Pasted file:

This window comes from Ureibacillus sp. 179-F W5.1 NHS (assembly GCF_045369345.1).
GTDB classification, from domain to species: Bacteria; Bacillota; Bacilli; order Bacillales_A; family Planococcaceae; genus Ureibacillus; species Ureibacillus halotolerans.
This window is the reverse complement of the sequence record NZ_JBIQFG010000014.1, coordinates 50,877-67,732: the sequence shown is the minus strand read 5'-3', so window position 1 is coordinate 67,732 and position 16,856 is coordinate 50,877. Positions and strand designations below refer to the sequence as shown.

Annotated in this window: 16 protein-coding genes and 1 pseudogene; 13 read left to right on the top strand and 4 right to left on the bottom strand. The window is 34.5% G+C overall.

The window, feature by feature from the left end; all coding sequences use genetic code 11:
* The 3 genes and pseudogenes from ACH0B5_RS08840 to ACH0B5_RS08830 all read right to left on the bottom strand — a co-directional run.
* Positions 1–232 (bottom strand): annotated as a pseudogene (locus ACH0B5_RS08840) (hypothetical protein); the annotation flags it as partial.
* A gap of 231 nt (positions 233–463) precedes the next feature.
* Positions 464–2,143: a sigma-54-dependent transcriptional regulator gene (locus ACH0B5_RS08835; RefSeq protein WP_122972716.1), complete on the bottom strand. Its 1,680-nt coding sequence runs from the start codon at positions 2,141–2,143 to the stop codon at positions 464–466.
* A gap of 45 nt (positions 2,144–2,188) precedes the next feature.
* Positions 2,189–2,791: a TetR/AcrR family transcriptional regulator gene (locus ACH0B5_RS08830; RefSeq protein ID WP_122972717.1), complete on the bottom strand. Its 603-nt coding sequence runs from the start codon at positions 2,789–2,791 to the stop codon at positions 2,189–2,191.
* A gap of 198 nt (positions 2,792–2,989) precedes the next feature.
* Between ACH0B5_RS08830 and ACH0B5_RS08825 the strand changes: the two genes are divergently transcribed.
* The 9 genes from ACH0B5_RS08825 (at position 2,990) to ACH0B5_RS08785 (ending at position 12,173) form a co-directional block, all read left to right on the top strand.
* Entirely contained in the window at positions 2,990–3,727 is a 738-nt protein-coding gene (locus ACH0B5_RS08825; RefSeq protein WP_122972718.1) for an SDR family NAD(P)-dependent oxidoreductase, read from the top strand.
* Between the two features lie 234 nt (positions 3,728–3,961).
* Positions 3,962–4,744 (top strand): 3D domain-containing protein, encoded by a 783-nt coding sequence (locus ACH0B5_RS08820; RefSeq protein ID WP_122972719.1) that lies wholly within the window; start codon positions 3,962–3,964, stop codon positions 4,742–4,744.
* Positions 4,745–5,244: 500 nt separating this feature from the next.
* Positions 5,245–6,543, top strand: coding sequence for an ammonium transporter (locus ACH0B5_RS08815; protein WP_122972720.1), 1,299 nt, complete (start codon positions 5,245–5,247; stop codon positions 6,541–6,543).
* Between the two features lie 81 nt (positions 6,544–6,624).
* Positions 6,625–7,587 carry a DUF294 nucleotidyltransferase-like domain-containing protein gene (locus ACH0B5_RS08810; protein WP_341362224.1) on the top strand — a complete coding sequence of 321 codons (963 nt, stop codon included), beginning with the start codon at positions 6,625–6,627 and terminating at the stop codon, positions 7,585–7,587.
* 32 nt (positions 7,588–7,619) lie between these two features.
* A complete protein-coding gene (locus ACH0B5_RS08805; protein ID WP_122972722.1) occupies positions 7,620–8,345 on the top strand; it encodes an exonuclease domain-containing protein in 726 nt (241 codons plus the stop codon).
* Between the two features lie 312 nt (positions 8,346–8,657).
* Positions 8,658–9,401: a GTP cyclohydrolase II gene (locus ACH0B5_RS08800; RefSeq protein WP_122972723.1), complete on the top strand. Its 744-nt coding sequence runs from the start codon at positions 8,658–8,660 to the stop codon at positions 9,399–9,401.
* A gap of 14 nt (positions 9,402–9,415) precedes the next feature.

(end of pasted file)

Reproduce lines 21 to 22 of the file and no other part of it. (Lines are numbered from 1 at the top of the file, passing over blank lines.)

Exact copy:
* Positions 6,625–7,587 carry a DUF294 nucleotidyltransferase-like domain-containing protein gene (locus ACH0B5_RS08810; protein WP_341362224.1) on the top strand — a complete coding sequence of 321 codons (963 nt, stop codon included), beginning with the start codon at positions 6,625–6,627 and terminating at the stop codon, positions 7,585–7,587.
* 32 nt (positions 7,588–7,619) lie between these two features.